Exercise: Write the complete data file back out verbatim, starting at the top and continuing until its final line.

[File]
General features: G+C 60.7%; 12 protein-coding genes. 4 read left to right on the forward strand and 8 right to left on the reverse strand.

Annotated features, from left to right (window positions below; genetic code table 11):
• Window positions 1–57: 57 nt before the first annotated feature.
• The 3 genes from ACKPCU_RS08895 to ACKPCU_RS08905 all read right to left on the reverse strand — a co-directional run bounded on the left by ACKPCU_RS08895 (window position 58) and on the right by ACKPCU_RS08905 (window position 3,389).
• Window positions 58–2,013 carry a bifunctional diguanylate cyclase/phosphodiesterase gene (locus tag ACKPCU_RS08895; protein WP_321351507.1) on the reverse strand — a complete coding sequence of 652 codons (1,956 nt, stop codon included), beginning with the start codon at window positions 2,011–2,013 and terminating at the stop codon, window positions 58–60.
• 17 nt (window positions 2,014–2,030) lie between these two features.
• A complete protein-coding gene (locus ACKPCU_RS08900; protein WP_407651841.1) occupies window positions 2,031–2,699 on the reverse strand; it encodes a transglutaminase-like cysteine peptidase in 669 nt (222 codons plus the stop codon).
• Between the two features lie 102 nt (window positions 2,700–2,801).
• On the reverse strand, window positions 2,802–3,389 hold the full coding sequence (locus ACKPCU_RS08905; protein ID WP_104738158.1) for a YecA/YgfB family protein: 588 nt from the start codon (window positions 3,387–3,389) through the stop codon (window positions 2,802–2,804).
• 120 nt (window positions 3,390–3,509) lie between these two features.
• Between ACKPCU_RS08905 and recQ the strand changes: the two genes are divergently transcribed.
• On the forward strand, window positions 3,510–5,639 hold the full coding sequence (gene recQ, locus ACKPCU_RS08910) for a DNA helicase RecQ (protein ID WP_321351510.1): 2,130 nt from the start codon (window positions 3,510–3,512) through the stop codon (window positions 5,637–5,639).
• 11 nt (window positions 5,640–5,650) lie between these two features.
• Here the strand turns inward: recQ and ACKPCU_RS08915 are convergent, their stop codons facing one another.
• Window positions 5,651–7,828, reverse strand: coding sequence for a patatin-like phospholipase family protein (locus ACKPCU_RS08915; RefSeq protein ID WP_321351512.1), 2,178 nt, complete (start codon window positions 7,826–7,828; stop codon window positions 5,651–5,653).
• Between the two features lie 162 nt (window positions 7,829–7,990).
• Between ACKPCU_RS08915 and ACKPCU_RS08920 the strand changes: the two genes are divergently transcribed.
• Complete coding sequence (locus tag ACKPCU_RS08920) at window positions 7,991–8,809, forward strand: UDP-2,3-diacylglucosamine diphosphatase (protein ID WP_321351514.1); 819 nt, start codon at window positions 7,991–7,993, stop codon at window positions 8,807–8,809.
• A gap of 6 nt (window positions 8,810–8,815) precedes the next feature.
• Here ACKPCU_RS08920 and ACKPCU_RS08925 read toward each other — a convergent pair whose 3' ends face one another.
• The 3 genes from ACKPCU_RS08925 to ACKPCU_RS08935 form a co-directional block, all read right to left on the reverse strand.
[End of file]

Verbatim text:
General features: G+C 60.7%; 12 protein-coding genes. 4 read left to right on the forward strand and 8 right to left on the reverse strand.

Annotated features, from left to right (window positions below; genetic code table 11):
• Window positions 1–57: 57 nt before the first annotated feature.
• The 3 genes from ACKPCU_RS08895 to ACKPCU_RS08905 all read right to left on the reverse strand — a co-directional run bounded on the left by ACKPCU_RS08895 (window position 58) and on the right by ACKPCU_RS08905 (window position 3,389).
• Window positions 58–2,013 carry a bifunctional diguanylate cyclase/phosphodiesterase gene (locus tag ACKPCU_RS08895; protein WP_321351507.1) on the reverse strand — a complete coding sequence of 652 codons (1,956 nt, stop codon included), beginning with the start codon at window positions 2,011–2,013 and terminating at the stop codon, window positions 58–60.
• 17 nt (window positions 2,014–2,030) lie between these two features.
• A complete protein-coding gene (locus ACKPCU_RS08900; protein WP_407651841.1) occupies window positions 2,031–2,699 on the reverse strand; it encodes a transglutaminase-like cysteine peptidase in 669 nt (222 codons plus the stop codon).
• Between the two features lie 102 nt (window positions 2,700–2,801).
• On the reverse strand, window positions 2,802–3,389 hold the full coding sequence (locus ACKPCU_RS08905; protein ID WP_104738158.1) for a YecA/YgfB family protein: 588 nt from the start codon (window positions 3,387–3,389) through the stop codon (window positions 2,802–2,804).
• 120 nt (window positions 3,390–3,509) lie between these two features.
• Between ACKPCU_RS08905 and recQ the strand changes: the two genes are divergently transcribed.
• On the forward strand, window positions 3,510–5,639 hold the full coding sequence (gene recQ, locus ACKPCU_RS08910) for a DNA helicase RecQ (protein ID WP_321351510.1): 2,130 nt from the start codon (window positions 3,510–3,512) through the stop codon (window positions 5,637–5,639).
• 11 nt (window positions 5,640–5,650) lie between these two features.
• Here the strand turns inward: recQ and ACKPCU_RS08915 are convergent, their stop codons facing one another.
• Window positions 5,651–7,828, reverse strand: coding sequence for a patatin-like phospholipase family protein (locus ACKPCU_RS08915; RefSeq protein ID WP_321351512.1), 2,178 nt, complete (start codon window positions 7,826–7,828; stop codon window positions 5,651–5,653).
• Between the two features lie 162 nt (window positions 7,829–7,990).
• Between ACKPCU_RS08915 and ACKPCU_RS08920 the strand changes: the two genes are divergently transcribed.
• Complete coding sequence (locus tag ACKPCU_RS08920) at window positions 7,991–8,809, forward strand: UDP-2,3-diacylglucosamine diphosphatase (protein ID WP_321351514.1); 819 nt, start codon at window positions 7,991–7,993, stop codon at window positions 8,807–8,809.
• A gap of 6 nt (window positions 8,810–8,815) precedes the next feature.
• Here ACKPCU_RS08920 and ACKPCU_RS08925 read toward each other — a convergent pair whose 3' ends face one another.
• The 3 genes from ACKPCU_RS08925 to ACKPCU_RS08935 form a co-directional block, all read right to left on the reverse strand.